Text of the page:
Former San Jose State University trainer Scott Shaw was sentenced Tuesday to serve 24 months in prison for unlawfully touching female student-athletes under the guise of providing medical treatment.
The sentence was handed down by the U.S. District Court Judge Beth Labson Freeman in San Jose federal court.
“Today’s sentence sends a clear message that public school officials who exploit their positions of authority to sexually abuse and harass students will face serious consequences for their actions,” said Asst. Attorney General Kristen Clarke of the Justice Department’s Civil Rights Division. “The Justice Department will not tolerate violations of civil rights committed under the guise of legitimate medical treatment by those in positions of power and trust.”
Shaw, former director of sports medicine at San Jose State, pleaded guilty to the charges in August. As part of the plea agreement, Shaw admitted that, between 2017 and 2020, he violated the civil rights of four students who played on women’s athletics teams by touching their breasts and buttocks without their consent and without a legitimate medical purpose.
“Scott Shaw was entrusted to care for athletes in the California State University system. Instead, he used his power over female athletes to violate their civil rights by sexually groping them without their consent and without any medical justification,” said Asst. U.S. Attorney Patrick Robbins. “Such criminal assaults on college athletes will be investigated and prosecuted; anyone abusing their power over student athletes in this way should expect to spend time in prison for doing so.”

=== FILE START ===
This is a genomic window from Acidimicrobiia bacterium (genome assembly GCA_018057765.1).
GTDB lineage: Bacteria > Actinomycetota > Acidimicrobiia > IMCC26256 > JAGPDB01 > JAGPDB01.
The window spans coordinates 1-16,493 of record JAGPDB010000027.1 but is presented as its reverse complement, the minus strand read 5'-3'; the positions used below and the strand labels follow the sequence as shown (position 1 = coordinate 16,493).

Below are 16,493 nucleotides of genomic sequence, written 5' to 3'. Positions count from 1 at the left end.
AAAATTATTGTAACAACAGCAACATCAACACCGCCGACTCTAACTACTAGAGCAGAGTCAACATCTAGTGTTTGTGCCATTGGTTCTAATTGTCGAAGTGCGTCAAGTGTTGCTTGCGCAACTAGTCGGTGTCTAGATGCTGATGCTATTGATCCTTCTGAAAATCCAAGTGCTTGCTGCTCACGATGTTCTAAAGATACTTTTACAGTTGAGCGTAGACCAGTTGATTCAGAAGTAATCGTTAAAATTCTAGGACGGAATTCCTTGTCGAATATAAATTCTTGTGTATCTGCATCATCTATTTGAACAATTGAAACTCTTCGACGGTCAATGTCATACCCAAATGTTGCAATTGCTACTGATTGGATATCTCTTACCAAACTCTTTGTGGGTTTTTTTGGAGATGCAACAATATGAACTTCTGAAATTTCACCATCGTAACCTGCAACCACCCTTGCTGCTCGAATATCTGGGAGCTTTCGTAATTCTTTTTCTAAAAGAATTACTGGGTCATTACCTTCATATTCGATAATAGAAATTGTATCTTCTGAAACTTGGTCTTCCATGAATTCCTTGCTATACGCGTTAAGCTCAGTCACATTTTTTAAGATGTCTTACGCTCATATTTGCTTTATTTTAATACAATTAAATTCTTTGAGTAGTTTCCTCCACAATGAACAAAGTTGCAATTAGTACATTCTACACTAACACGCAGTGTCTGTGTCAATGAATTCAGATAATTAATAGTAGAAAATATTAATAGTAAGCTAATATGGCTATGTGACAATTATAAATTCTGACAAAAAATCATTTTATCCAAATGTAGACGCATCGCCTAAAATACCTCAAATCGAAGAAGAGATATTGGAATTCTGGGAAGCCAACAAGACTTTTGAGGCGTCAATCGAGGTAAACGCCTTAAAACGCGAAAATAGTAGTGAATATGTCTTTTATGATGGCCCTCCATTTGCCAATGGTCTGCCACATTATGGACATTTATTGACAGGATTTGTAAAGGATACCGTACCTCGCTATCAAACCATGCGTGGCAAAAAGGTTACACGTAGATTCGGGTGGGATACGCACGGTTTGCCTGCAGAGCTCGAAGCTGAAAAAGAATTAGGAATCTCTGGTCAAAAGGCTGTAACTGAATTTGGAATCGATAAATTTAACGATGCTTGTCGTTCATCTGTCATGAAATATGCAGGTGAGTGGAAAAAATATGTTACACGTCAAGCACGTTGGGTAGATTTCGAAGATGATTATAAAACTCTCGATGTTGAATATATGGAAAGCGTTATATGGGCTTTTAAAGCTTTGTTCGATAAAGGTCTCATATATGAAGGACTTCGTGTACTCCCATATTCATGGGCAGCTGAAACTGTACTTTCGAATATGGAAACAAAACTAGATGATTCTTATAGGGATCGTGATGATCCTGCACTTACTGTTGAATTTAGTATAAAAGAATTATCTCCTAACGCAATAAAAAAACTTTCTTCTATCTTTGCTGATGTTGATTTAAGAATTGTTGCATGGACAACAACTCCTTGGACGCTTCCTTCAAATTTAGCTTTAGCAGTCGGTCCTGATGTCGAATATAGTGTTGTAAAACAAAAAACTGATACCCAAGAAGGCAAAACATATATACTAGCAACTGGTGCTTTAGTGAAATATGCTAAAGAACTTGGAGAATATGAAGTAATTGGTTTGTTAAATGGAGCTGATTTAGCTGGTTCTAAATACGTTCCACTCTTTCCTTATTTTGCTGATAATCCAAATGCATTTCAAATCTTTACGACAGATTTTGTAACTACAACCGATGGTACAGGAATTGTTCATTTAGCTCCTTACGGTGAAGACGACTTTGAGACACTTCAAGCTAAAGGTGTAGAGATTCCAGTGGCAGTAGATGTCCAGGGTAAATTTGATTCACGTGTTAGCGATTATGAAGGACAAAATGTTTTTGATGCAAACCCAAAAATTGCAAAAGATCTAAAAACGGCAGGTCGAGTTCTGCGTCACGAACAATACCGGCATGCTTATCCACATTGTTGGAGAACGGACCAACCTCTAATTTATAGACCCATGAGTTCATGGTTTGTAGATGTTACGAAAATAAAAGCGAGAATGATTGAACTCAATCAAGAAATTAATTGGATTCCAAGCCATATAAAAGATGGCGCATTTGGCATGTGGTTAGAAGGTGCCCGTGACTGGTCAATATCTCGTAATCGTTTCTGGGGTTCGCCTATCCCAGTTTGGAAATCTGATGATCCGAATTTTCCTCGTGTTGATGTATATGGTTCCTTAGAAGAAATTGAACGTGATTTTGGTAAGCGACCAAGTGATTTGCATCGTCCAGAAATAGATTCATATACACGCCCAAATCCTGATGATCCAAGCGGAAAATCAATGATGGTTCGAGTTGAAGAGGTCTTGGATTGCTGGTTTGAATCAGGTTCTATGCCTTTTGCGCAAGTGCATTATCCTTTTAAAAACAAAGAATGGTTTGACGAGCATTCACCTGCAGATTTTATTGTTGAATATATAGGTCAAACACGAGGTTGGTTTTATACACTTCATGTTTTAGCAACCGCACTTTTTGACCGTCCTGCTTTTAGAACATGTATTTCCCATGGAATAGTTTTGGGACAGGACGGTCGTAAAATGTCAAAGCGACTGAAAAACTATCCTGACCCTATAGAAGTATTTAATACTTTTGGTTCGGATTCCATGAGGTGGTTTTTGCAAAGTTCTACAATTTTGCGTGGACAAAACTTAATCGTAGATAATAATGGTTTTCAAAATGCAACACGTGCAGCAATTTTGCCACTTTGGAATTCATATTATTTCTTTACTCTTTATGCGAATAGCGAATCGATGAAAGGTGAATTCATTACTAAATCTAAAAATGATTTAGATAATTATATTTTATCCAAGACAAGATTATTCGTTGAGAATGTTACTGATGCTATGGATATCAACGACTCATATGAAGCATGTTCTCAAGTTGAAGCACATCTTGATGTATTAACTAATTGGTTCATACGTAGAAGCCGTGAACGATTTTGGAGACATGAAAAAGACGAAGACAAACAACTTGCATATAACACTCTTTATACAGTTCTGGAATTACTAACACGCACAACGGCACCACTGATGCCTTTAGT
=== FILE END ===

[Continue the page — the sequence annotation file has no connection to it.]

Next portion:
“A patient necessarily places enormous trust in a healthcare provider; that relationship is privileged and inviolable for good reason,” said FBI Special Agent In Charge Robert Tripp. “Shaw’s violation of that relationship is reprehensible, as was reflected in his sentence. I commend the student athletes for their moral courage in coming forward to challenge Shaw. Their bravery prevented Shaw from committing further harm to others, and civil rights violations will continue to be a top priority for the FBI.”
According to court documents, from 2008 until August 2020, Shaw served as the Director of Sports Medicine and head athletic trainer at the university. His duties included treating injuries sustained by Spartan student athletes.
Shaw admitted that he engaged in all the conduct described above at the San Jose State campus in his capacity as an athletic trainer. He admitted that female student athletes allowed him to have physical contact with them only because of his status as an athletic trainer.
Shaw further acknowledged that female student-athletes sought treatment from him because they were in pain, seeking relief and wanted to continue participating in Spartan sports.
“The student-athletes trusted him because he was an experienced athletic trainer,” according to a prosecutors’ statement. “Shaw also admitted that he inappropriately touched each of the student-athletes as described above without any legitimate diagnostic or treatment purpose and without seeking or securing their consent in advance. Shaw further admitted that his conduct was not the result of mistake, carelessness, or accident.”
This case was investigated by the FBI.
Shaw pleaded guilty to two counts of deprivation of rights under color of law. In addition to the prison term, Freeman ordered Shaw to serve one year of supervised release, to begin after he has served his prison term, and to pay a $15,000 fine.
Freeman scheduled a hearing in February to rule on restitution. Shaw is to surrender on or before March 6, 2024, to begin serving his prison term.